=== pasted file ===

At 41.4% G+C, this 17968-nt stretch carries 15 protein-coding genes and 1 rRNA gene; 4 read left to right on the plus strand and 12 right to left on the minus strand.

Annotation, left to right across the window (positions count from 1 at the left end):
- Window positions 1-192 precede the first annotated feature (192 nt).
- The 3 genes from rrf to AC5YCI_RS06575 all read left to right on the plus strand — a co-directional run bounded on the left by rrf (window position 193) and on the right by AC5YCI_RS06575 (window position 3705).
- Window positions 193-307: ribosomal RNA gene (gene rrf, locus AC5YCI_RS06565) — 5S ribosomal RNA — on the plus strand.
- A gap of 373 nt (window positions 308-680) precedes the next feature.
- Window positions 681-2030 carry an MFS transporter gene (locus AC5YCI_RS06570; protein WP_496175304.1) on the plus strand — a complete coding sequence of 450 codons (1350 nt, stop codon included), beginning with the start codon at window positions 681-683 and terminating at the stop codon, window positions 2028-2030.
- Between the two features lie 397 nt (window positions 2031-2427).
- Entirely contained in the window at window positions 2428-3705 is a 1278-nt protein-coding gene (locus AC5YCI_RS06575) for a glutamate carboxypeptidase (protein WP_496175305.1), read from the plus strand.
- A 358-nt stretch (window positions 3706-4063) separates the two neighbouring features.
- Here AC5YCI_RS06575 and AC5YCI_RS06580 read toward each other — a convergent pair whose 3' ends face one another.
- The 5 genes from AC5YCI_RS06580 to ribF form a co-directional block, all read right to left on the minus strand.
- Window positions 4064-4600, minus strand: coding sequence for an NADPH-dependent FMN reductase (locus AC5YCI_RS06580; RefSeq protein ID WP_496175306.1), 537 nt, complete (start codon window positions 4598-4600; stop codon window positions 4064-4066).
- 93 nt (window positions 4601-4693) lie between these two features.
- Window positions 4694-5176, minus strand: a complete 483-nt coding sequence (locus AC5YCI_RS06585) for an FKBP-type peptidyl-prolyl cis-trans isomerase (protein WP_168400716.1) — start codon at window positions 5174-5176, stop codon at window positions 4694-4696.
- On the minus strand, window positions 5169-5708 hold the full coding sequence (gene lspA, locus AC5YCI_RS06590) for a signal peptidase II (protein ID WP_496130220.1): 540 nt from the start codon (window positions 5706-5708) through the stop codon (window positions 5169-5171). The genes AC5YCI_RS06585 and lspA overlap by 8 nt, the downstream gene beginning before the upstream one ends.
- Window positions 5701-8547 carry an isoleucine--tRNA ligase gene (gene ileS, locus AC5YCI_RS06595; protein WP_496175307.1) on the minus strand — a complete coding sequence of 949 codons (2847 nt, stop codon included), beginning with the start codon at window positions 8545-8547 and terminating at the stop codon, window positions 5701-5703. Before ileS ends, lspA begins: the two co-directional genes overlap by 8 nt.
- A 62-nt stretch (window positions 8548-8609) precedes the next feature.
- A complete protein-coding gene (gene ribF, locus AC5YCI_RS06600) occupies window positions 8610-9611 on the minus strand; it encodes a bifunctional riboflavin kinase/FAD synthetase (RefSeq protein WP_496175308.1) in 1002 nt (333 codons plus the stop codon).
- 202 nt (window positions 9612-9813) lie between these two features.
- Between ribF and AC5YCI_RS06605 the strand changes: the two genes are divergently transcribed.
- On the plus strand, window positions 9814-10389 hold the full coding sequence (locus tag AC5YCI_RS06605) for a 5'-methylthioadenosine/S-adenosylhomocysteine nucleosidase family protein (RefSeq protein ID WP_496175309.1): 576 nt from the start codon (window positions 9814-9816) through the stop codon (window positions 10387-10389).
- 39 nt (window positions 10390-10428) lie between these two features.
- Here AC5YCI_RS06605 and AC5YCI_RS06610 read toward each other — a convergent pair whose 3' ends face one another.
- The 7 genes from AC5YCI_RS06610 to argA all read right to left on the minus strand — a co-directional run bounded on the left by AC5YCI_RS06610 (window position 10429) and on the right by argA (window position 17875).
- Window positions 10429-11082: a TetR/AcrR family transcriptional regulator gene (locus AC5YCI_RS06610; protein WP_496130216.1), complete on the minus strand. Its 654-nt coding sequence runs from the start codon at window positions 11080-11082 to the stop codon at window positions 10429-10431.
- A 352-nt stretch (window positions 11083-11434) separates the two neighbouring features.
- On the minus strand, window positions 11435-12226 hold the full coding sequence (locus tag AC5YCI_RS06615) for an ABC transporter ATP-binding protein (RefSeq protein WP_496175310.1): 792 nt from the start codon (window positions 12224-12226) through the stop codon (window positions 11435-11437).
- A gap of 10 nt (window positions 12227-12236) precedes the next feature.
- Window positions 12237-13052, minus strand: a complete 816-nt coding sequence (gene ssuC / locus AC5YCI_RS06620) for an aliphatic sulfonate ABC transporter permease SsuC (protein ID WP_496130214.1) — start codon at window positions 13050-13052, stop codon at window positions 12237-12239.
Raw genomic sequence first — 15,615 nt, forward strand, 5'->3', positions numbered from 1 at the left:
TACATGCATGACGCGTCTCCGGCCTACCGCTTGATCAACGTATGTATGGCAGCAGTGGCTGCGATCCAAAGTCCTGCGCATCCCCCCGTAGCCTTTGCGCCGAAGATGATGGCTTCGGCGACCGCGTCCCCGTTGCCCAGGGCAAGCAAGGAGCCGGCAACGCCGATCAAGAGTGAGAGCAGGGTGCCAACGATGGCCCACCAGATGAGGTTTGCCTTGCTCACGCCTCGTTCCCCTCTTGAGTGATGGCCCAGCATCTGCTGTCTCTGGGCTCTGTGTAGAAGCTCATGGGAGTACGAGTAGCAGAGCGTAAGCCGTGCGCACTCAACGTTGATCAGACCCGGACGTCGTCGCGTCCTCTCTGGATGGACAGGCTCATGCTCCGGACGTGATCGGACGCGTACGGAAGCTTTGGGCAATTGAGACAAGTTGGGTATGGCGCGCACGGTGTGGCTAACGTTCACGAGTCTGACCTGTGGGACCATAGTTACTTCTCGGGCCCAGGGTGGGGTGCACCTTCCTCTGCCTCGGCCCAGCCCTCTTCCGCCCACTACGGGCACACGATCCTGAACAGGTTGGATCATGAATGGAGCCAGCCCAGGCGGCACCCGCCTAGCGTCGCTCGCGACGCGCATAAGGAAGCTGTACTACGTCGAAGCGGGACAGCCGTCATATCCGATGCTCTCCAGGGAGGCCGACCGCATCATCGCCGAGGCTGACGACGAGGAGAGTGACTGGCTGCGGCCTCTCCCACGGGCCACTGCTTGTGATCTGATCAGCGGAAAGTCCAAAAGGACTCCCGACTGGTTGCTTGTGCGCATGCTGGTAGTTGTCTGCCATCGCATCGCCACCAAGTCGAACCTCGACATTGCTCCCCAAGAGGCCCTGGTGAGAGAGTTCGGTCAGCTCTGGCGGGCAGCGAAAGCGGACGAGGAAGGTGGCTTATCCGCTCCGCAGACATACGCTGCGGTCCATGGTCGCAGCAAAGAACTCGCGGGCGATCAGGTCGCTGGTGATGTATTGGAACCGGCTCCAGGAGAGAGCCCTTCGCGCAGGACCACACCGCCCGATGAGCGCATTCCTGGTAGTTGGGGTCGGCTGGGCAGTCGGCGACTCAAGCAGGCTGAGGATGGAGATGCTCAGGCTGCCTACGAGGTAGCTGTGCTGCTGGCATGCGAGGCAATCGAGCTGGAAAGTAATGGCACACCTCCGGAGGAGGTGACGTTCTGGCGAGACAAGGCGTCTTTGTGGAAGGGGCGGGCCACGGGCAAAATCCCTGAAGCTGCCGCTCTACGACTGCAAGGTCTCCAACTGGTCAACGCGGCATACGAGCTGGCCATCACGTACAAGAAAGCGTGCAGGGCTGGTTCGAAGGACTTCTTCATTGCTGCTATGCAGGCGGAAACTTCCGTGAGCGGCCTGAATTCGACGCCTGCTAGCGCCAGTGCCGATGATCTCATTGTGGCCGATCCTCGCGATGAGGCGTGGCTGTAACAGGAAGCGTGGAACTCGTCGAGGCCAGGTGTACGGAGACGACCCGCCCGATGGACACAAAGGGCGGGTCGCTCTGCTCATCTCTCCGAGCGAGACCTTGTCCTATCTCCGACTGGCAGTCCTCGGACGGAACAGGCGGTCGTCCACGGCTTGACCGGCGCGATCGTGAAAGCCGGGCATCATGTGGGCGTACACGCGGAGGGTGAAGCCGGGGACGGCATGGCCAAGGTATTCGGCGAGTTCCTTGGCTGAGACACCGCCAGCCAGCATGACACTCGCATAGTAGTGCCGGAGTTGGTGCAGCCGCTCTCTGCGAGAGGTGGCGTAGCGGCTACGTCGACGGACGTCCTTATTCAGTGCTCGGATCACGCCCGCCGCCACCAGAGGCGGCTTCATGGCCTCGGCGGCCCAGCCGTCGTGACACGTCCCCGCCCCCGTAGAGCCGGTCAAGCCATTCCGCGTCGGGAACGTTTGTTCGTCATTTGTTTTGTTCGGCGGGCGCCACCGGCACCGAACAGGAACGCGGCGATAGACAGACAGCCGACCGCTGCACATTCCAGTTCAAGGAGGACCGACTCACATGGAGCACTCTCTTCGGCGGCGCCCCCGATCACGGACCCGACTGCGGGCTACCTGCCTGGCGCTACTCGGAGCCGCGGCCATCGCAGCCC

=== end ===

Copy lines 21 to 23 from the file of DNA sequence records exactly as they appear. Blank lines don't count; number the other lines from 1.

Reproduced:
- Between ribF and AC5YCI_RS06605 the strand changes: the two genes are divergently transcribed.
- On the plus strand, window positions 9814-10389 hold the full coding sequence (locus tag AC5YCI_RS06605) for a 5'-methylthioadenosine/S-adenosylhomocysteine nucleosidase family protein (RefSeq protein ID WP_496175309.1): 576 nt from the start codon (window positions 9814-9816) through the stop codon (window positions 10387-10389).
- 39 nt (window positions 10390-10428) lie between these two features.